Trump decorated the Oval Office with hand-me-downs from past presidents — here’s exactly what he’s used, from which of his predecessors

Donald Trump is bipartisan when it comes to the design of the Oval Office.

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Donald Trump is bipartisan when it comes to the design of the Oval Office.
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Alex Wong/Getty Images

• Donald Trump’s Oval Office features a hodgepodge of different design elements from previous presidents.

• In modern times, many new presidents have redesigned the room.

• Trump’s space features everything from a rug designed by First Lady Nancy Reagan and curtains that hung during the administration of Bill Clinton.

Donald Trump is bipartisan when it comes to the design of the Oval Office.

If you take a close look at photos of the Oval Office over the years, you’ll find that Trump has borrowed a number of design elements from his predecessors.

That’s nothing new. Dwight Eisenhower and Jimmy Carter both skipped the redecorating phase that typically follows a new president’s ascension to the White House. Even Ronald Reagan didn’t break out his interior designs until his second term.

Still, most modern presidents have redesigned the space to fit their own tastes – and political allegiances. They’ve switched out the drapes, rug, chairs, and desk, brought in new artwork, and adopted fresh color schemes.

With that in mind, here’s a look at some of the objects Trump’s borrowed from previous presidents:


Trump reused the golden drapes that hung during the Clinton administration.

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Chip Somodevilla / Getty Images

Source: House Beautiful


On the other side of the aisle, Trump brought back George W. Bush’s pale couches…

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Pool / Getty Images

Source: Mercury News


… and the sunburst-pattern rug that First Lady Nancy Reagan designed for her husband.

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Pool/Getty Images

Source: Huffington Post


One thing Trump didn’t change was his desk. The current president adopted the Resolute desk, which has been used by every modern president since Jimmy Carter (with the exception of George H.W. Bush).

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Alex Wong / Getty Images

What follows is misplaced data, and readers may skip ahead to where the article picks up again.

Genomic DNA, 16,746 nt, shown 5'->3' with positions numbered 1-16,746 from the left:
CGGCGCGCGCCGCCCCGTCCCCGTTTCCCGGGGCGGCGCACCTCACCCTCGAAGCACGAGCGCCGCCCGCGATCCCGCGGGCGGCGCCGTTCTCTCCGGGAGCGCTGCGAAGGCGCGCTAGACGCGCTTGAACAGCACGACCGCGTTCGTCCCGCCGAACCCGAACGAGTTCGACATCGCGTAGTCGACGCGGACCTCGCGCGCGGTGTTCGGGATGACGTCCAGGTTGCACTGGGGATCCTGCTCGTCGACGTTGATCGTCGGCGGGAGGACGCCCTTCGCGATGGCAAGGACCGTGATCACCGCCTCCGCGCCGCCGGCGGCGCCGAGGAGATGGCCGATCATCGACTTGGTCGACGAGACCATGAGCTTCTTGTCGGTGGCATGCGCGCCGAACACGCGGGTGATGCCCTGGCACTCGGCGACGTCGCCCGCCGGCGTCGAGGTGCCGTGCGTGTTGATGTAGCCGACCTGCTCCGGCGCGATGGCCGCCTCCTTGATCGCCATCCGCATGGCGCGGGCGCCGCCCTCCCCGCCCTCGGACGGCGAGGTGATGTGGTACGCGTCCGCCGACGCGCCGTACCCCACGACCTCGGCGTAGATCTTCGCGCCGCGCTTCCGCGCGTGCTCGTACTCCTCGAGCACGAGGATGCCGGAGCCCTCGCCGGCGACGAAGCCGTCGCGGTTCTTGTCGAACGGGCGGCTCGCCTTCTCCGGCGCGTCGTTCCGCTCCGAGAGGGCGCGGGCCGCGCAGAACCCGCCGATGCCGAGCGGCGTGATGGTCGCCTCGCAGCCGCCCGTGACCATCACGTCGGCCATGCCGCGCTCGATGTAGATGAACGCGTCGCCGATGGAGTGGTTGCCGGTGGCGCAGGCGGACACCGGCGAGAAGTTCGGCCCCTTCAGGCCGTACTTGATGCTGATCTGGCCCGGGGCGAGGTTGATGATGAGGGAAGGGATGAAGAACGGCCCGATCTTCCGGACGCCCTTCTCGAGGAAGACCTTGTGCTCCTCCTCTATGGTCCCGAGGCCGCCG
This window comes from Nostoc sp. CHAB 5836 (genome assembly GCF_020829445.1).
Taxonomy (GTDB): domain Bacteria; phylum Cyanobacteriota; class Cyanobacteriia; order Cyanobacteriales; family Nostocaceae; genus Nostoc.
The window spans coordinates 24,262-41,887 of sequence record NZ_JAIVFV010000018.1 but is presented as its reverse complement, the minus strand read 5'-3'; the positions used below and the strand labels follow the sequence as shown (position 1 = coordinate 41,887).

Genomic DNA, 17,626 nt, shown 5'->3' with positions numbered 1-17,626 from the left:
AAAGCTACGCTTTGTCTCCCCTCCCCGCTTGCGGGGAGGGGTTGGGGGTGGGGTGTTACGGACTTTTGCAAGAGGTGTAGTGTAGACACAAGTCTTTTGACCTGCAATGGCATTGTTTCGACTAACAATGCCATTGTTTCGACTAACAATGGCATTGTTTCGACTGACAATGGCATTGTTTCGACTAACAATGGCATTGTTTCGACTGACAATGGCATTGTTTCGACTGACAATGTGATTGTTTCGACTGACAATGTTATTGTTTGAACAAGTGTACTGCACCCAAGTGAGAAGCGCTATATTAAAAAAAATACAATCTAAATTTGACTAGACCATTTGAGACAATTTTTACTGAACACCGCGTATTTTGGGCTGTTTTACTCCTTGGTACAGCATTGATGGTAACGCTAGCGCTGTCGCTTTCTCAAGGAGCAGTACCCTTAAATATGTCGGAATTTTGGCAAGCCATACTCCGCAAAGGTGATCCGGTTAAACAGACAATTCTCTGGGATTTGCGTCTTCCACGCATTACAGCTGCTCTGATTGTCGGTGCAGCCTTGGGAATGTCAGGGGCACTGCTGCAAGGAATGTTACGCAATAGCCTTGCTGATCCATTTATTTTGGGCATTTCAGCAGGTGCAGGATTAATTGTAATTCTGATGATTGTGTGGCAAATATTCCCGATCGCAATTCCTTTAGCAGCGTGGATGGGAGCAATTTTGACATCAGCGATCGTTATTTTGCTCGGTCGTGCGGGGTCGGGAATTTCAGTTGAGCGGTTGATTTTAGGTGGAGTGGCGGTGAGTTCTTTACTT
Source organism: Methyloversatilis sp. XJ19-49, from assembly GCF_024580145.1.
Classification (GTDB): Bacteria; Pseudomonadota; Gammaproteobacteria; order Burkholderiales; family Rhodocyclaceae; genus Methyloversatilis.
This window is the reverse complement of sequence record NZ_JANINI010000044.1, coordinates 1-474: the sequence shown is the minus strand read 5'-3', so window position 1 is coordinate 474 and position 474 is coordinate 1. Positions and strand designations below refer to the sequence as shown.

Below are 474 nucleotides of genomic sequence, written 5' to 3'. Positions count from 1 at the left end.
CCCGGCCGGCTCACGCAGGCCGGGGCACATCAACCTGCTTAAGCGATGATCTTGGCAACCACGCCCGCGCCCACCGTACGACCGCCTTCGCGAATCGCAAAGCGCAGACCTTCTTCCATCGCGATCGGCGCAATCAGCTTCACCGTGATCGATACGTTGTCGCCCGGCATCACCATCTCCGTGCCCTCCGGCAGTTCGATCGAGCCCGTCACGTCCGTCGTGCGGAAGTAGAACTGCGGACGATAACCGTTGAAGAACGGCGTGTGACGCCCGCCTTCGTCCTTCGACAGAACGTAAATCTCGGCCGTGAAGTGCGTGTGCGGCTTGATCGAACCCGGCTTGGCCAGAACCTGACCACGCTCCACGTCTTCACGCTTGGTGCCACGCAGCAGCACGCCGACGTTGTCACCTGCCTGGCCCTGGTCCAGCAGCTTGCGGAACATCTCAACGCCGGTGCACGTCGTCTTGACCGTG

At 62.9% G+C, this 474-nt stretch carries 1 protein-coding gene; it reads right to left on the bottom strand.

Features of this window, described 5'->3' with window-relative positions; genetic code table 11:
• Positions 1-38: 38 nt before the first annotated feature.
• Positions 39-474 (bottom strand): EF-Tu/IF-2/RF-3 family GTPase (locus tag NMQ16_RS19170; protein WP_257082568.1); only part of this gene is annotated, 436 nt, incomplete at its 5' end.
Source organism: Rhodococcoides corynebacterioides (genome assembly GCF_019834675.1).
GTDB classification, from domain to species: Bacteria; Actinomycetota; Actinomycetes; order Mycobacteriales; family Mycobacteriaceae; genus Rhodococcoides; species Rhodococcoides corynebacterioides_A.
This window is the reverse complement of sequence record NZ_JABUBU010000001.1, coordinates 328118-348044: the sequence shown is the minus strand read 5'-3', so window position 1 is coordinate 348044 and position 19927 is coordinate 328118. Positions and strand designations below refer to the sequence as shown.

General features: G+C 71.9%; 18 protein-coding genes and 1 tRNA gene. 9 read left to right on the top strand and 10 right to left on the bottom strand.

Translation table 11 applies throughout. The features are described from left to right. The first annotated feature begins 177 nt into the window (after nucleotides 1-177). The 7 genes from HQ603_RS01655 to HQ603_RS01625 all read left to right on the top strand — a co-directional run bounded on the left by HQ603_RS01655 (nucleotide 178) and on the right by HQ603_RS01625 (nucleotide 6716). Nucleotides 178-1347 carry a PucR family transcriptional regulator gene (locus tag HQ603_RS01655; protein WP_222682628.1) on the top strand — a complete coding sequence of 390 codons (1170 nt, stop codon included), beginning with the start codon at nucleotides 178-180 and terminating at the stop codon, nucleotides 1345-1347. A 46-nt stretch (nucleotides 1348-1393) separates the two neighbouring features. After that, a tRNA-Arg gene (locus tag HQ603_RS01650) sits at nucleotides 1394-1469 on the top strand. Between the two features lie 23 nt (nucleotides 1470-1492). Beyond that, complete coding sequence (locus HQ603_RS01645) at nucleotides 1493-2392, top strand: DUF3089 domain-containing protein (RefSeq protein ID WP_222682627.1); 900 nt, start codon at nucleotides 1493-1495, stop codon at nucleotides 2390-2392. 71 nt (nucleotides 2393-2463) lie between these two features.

Source: Mercury News


Crafted from timbers from the HMS Resolute, the desk was a gift from Queen Victoria to Rutherford B. Hayes. First Lady Jacqueline Kennedy restored it in the 20th century.

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The White House

Source: Business Insider


Trump also kept The Bronco Buster around. This equestrian statuette was displayed by Lyndon Johnson, Gerald Ford, Jimmy Carter, Ronald Reagan, Bill Clinton, George W. Bush and Barack Obama.

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Chip Somodevilla / Getty Images

Source: Business Insider


Trump hung Gilbert Stuart’s portrayal of Thomas Jefferson, which hasn’t seen the inside of the Oval Office since Johnson’s day. He also reintroduced the Stuart portrait of George Washington, which Richard Nixon previously swapped out, as well as a John Trumbull portrait of Alexander Hamilton. And he retained a George Henry Story portrait of Abraham Lincoln that Obama had favored.

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Pool/Getty Images

Source: Business Insider


Trump’s new edition to the portrait crew was Ralph Eleaser Whiteside’s depiction of Andrew Jackson. The pick was somewhat controversial, given Jackson’s ruthless actions against Native Americans.

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Pool/Getty Images

Source: Business Insider, Business Insider


Jackson also reappears behind Trump, in this gallivanting equestrian statue by Clark Mills.

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Pool/Getty Images

Source: Business Insider


In the bust department, Trump brought back Jacob Epstein’s depiction of Winston Churchill. It had been lent to George W. Bush by the British embassy in the wake of 9/11. Obama caused a stir in some right wing circles by moving it to the Treaty Room.

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Pool/Getty Images

Source: Business Insider


The Augustus Saint-Gaudens bust of Abraham Lincoln is a holdover from the Obama administration, however.

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Chip Somodevilla / Getty Images

Source: Business Insider


As is this Charles Alston bust of Martin Luther King Jr., which sparked controversy after it was incorrectly reported that the bust had been removed.

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Pool/Getty Images

Source: Business Insider, TIME


Unlike many of his predecessors, Trump doesn’t keep the table behind his desk crowded with a ton of framed family photos. He does, however, display photos of his parents, Fred and Mary Anne, in addition to a collection of law enforcement badges and a letter he’d received from Nixon in 1987, predicting that he could win the presidency.

source
Alex Wong / Getty Images

Source: Business Insider, Washington Examiner